5 contenders vie to lead UK Labour back from election defeat
LONDON – Britain’s opposition Labour Party said Monday that five lawmakers will contend to lead the party as it tries to rebuild support and regain power after last month's electoral drubbing.
Labour is choosing a new leader to replace Jeremy Corbyn, who is stepping down after the left-of-center party suffered its worst election result in almost a century.
The party said Rebecca Long-Bailey, Lisa Nandy, Jess Phillips, Keir Starmer and Emily Thornberry had all met the threshold of securing nominations from at least 22 Labour lawmakers and would advance to the next stage of the contest. A sixth contender, Clive Lewis, dropped out after failing to get enough backers.
Labour is one of Britain’s two dominant political parties, but hasn’t won a national election since Tony Blair's third consecutive victory in 2005. Prime Minister Boris Johnson’s Conservatives won 365 of the 650 House of Commons seats in the Dec. 12 election, while Labour took 203, its worst total since 1935.
The party is enmeshed in a blame game for the defeat, with some members accusing the socialist Corbyn of veering too far to the left and making lavish spending promises that voters regarded as unrealistic.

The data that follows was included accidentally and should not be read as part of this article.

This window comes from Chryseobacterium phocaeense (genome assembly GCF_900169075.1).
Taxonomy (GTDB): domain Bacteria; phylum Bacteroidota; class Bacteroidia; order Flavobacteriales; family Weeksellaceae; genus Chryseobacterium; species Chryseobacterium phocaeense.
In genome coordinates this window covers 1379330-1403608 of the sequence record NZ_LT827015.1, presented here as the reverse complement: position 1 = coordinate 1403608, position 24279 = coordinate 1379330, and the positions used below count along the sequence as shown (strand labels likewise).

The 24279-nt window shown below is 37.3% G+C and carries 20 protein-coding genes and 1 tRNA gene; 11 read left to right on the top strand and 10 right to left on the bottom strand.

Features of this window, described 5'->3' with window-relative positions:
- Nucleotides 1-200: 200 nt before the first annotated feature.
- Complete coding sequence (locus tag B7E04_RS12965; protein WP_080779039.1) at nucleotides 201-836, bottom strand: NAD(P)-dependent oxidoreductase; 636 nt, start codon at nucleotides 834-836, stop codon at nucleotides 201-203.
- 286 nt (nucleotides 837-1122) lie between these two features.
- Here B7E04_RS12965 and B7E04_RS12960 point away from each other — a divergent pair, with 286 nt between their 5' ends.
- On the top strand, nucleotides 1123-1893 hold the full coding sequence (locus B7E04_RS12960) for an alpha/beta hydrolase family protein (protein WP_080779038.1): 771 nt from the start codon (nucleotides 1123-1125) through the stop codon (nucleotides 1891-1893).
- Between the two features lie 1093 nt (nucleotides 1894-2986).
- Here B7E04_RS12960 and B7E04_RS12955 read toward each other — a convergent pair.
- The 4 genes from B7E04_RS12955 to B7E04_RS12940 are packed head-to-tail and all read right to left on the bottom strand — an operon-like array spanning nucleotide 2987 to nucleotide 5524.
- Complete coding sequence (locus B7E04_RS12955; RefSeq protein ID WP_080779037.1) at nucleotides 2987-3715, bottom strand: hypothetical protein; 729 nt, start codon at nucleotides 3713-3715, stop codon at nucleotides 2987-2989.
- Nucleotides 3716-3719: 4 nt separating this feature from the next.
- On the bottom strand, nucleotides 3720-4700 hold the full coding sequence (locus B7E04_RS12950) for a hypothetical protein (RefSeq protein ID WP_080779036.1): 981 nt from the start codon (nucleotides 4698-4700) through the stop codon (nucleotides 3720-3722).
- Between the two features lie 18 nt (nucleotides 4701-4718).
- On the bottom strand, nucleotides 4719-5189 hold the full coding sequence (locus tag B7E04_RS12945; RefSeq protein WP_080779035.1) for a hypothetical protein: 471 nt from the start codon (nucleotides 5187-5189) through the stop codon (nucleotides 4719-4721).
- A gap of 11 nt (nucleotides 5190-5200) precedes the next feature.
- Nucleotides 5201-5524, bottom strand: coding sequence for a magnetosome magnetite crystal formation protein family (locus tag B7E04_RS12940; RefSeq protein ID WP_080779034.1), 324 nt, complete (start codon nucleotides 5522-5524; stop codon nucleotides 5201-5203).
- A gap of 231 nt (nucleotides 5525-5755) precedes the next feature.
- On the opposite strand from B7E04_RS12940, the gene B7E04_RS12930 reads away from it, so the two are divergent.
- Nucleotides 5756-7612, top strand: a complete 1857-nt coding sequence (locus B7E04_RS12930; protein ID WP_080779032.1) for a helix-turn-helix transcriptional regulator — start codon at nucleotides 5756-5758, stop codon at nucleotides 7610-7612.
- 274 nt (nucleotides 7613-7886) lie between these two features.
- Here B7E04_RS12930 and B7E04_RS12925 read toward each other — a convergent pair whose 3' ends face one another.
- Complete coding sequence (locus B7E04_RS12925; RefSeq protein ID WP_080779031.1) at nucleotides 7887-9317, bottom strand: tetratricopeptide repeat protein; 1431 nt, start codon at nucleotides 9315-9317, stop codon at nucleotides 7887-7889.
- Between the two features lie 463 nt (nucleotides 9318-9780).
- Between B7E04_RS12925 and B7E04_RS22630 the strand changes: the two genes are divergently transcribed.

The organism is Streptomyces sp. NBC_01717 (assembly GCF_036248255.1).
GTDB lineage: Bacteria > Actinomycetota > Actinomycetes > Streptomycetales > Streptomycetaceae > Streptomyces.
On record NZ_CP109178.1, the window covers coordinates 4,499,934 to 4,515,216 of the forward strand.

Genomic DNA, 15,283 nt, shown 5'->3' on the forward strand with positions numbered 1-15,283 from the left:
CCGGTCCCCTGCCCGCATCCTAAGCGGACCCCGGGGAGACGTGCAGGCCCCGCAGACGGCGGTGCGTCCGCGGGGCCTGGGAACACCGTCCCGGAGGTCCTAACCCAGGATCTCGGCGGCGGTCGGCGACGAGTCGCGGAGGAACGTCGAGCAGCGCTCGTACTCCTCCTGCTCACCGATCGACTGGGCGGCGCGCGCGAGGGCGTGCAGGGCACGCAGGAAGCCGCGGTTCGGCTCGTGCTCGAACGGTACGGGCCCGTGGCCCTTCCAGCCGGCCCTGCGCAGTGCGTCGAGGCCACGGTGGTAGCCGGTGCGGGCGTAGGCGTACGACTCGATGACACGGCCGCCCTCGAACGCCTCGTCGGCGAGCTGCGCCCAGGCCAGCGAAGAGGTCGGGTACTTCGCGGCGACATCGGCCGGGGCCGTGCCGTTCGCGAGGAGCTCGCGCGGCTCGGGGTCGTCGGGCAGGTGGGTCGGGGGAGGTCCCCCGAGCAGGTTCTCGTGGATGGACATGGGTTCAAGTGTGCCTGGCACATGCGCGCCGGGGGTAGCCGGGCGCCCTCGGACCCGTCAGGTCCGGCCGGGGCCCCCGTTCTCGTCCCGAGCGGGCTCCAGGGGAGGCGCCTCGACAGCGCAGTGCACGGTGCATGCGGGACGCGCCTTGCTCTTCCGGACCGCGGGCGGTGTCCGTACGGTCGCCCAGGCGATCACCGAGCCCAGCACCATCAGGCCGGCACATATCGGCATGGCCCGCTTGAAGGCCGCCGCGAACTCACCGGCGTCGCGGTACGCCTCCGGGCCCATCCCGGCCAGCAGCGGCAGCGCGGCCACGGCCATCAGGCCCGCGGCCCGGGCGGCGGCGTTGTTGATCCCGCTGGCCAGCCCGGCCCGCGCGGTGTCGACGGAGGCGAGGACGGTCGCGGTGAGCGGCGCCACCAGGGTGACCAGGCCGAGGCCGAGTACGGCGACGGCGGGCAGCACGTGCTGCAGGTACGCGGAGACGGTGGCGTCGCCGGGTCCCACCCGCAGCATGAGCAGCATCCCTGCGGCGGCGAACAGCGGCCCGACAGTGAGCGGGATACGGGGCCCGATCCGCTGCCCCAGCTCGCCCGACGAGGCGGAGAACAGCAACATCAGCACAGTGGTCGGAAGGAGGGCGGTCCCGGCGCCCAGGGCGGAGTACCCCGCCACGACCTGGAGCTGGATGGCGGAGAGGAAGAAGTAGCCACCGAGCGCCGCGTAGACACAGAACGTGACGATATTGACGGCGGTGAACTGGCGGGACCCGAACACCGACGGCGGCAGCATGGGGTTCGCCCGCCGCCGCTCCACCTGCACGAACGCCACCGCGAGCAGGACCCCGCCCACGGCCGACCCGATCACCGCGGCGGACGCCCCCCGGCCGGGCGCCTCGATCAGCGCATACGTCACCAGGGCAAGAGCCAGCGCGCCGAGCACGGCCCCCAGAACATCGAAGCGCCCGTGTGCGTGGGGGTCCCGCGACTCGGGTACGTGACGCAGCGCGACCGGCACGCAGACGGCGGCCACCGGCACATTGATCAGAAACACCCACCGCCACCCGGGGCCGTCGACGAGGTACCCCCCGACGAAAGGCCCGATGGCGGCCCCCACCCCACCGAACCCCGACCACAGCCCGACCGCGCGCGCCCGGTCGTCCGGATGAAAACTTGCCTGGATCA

Labour is also agonizing over its Brexit stance -- which tried unsuccessfully to satisfy voters who wanted to leave the European Union and those who wished to remain -- and continuing claims of anti-Semitism in party ranks.
All five contenders are calculating how far to distance themselves from Corbyn, whose left-wing approach retains strong support among rank-and-file Labour members, many of whom have joined the party since he was elected leader.
Starmer, the party’s Brexit spokesman, received by far the most backing among Labour lawmakers, with 89 nominating him. The next-highest total was 33 for Long-Bailey, a Corbyn protégé and the party’s business spokeswoman.
But Starmer, a relative centrist, may struggle to win over party members wary of a return to the middle-of-the-road “new Labour” of the Blair era.
Some of the five candidates could be eliminated if they can’t win the required backing from local Labour associations and trade unions. Those who make the cut will be put to a postal vote of the party’s half-million members and registered supporters between Feb. 21 and April 2. The party’s new leader will be announced on April 4.
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